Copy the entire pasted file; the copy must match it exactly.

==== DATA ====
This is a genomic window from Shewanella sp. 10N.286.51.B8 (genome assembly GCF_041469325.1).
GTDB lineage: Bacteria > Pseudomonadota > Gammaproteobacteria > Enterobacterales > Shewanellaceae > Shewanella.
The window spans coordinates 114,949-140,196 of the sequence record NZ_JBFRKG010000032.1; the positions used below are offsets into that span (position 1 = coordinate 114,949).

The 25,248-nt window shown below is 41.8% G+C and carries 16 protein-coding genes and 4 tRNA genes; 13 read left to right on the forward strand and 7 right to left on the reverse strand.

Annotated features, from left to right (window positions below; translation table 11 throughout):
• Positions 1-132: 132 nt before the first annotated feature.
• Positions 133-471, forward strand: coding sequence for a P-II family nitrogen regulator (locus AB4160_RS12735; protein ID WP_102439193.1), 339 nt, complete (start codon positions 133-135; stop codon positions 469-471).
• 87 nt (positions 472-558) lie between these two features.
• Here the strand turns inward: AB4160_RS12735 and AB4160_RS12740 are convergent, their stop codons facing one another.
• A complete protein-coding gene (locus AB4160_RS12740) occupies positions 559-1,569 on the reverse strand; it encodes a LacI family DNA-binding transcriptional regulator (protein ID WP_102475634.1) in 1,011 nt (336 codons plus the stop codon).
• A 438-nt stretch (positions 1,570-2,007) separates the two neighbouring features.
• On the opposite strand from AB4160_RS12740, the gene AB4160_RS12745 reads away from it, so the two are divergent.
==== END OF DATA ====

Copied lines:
This is a genomic window from Shewanella sp. 10N.286.51.B8 (genome assembly GCF_041469325.1).
GTDB lineage: Bacteria > Pseudomonadota > Gammaproteobacteria > Enterobacterales > Shewanellaceae > Shewanella.
The window spans coordinates 114,949-140,196 of the sequence record NZ_JBFRKG010000032.1; the positions used below are offsets into that span (position 1 = coordinate 114,949).

The 25,248-nt window shown below is 41.8% G+C and carries 16 protein-coding genes and 4 tRNA genes; 13 read left to right on the forward strand and 7 right to left on the reverse strand.

Annotated features, from left to right (window positions below; translation table 11 throughout):
• Positions 1-132: 132 nt before the first annotated feature.
• Positions 133-471, forward strand: coding sequence for a P-II family nitrogen regulator (locus AB4160_RS12735; protein ID WP_102439193.1), 339 nt, complete (start codon positions 133-135; stop codon positions 469-471).
• 87 nt (positions 472-558) lie between these two features.
• Here the strand turns inward: AB4160_RS12735 and AB4160_RS12740 are convergent, their stop codons facing one another.
• A complete protein-coding gene (locus AB4160_RS12740) occupies positions 559-1,569 on the reverse strand; it encodes a LacI family DNA-binding transcriptional regulator (protein ID WP_102475634.1) in 1,011 nt (336 codons plus the stop codon).
• A 438-nt stretch (positions 1,570-2,007) separates the two neighbouring features.
• On the opposite strand from AB4160_RS12740, the gene AB4160_RS12745 reads away from it, so the two are divergent.